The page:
By Joshua Ostrer
On April 7, researchers at the Large Hadron Collider, the world’s largest particle collider, discovered a new particle, Z4430.
The Large Hadron Collider (LHC), which took over 10 years to construct and which cost over $4 billion, made international headlines in 2013 with the discovery of the Higgs boson, known as the “god particle.” The Higgs boson particle is created from the collison of protons.
The discovery went a long way in explaining fundamental principles of mass, theorized as early as 1964.
However, this past week, the LHC made another illuminating discovery in identifying a new particle known as Z4430.
The particle is so named because it has a mass of 4430 MeV (Mega electron volts) and a strange particle state that doesn’t exactly fit the quark model, referred to as the XYZ state.
The Belle experiment was performed by the Belle Collaboration, a group of over 400 physicists and engineers.
“We are very happy to have confirmed this resonance, this particle, which in fact is a very strange object,” said LHC spokesperson Pierluigi Campana in a CERN informational video.
The group published the finding in a report released on April 7 called, “Observation of the resonant character of the Z(4430) — state.”
While more research still needs to be done, experts are optimistic that Z4430 exists.
Z4430 is possibly the first discovered tetraquark.
A quark is an elementary particle, believed to be the smallest possible form of matter. A tetraquark is a group of four of these quarks.
In pairs, quarks form a short-lived particle known as a meson. In triplets, quarks form protons and neutrons, the crucial components of the atom.
What is odd about the Z4430 particle is that it has a mass that is roughly four times larger than a proton, causing confusion over why a set of four quarks would weigh so much more than a group of three.
“The strange thing is that it does not fit very well into the quark model,” said Pierluigi Campana.
“We now have undisputable proof that nature is able to form more complex, more sophisticated objects than proposed by Gel-Mann in 1964,” said LHC physicist Richard Jacobsson.
Researchers have found over 4,000 of these supposed tetraquarks.
While tetraquarks’ existences have been hypothesized before, their actual existences could not be verified to this extent before the LHC.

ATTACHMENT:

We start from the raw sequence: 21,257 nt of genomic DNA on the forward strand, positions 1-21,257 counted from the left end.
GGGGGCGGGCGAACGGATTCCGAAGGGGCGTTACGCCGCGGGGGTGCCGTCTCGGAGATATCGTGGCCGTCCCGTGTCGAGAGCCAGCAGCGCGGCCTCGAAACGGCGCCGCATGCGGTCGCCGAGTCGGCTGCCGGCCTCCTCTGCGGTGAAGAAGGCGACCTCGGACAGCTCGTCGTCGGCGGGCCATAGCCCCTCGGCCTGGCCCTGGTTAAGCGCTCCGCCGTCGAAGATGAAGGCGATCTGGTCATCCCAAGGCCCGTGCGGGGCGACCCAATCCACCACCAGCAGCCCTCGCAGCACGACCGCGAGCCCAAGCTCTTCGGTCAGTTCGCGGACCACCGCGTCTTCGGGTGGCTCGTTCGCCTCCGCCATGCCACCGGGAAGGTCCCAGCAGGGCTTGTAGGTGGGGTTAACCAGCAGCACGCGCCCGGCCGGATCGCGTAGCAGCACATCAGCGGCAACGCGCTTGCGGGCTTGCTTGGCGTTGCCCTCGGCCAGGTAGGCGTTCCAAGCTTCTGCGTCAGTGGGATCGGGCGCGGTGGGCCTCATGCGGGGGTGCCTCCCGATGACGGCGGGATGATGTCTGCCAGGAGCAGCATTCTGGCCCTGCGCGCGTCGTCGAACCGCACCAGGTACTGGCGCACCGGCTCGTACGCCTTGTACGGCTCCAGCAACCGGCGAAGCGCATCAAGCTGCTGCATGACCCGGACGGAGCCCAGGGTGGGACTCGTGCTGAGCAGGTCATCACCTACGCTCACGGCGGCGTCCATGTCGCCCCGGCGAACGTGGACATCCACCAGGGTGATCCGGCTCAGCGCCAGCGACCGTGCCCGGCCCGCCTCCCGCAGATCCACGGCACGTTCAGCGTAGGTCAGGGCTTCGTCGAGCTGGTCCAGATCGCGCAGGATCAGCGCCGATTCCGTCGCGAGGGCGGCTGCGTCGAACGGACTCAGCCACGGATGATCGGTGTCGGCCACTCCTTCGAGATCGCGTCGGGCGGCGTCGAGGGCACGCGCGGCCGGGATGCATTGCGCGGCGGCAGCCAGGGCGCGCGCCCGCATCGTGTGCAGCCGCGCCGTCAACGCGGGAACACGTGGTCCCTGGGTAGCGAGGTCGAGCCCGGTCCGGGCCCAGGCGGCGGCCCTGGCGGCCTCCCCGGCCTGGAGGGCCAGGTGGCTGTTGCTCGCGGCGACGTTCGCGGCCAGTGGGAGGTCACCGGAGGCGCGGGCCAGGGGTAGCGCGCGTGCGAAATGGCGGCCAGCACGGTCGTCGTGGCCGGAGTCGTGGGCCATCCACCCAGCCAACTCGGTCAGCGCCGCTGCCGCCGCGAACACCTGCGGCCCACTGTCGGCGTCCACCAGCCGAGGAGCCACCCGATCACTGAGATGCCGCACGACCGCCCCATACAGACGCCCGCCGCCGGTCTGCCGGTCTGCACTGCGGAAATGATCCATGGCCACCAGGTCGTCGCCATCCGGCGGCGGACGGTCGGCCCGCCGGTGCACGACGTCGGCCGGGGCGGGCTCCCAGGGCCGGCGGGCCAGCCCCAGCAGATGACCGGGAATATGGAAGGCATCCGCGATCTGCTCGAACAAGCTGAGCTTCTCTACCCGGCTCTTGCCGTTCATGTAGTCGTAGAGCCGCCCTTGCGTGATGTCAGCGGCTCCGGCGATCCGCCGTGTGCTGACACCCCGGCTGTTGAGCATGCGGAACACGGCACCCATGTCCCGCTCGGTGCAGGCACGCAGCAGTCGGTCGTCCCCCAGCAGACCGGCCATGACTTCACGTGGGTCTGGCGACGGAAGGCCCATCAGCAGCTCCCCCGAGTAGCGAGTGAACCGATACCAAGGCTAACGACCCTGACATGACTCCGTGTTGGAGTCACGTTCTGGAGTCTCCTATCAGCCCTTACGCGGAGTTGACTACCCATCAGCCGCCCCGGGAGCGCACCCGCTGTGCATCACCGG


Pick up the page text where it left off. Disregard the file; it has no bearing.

A Belle experiment conducted in 2003 claimed to have found a state that looked like a state of four quarks bound together, but that study did not come close to the certainty produced by the 2014 experiment.
The LHC functions by firing particle beams at 99.9 percent of the speed of light through two adjacent pipes.
The two pipes, each measuring over 17 miles in distance, intersect at four different points, leading to collisions between the particle beams allowing scientists to witness the results of these high-speed collisions.
While there isn’t a hundred percent certainty of the tetraquark’s existence, there seems to be a hefty confidence in the finding.
“The significance of the Z(4430) signal is overwhelming — at least 13.9 sigma — confirming the existence of this state … The LHCb analysis establishes the resonant nature of the observed structure, proving that this is really a particle and not some special feature of the data,” said Pierluigui Campana to CERN, the European Organization for Nuclear Research.
The reason that there is still doubt about the existence of the tetraquark is that it is very hard to prove that a particular tetraquark is anything more than a pair of loosely bound mesons.
However, the data seems to suggest such a theory is unlikely due to the observed mass difference between the tetraquark and what would be expected of a pair of mesons.
While the potential discovery of the tetraquark has attracted international attention, the precise significance of the finding will not be apparent for a long time.
The tetraquark has the potential to illuminate science’s understanding of matter at its most fundamental level, but exactly what practical or theoretical significance that will amount to is unknown at this point.
For more information on the Large Hadron Collider or progress on the discovery and significance of tetraquarks, visit home.web.cern.ch.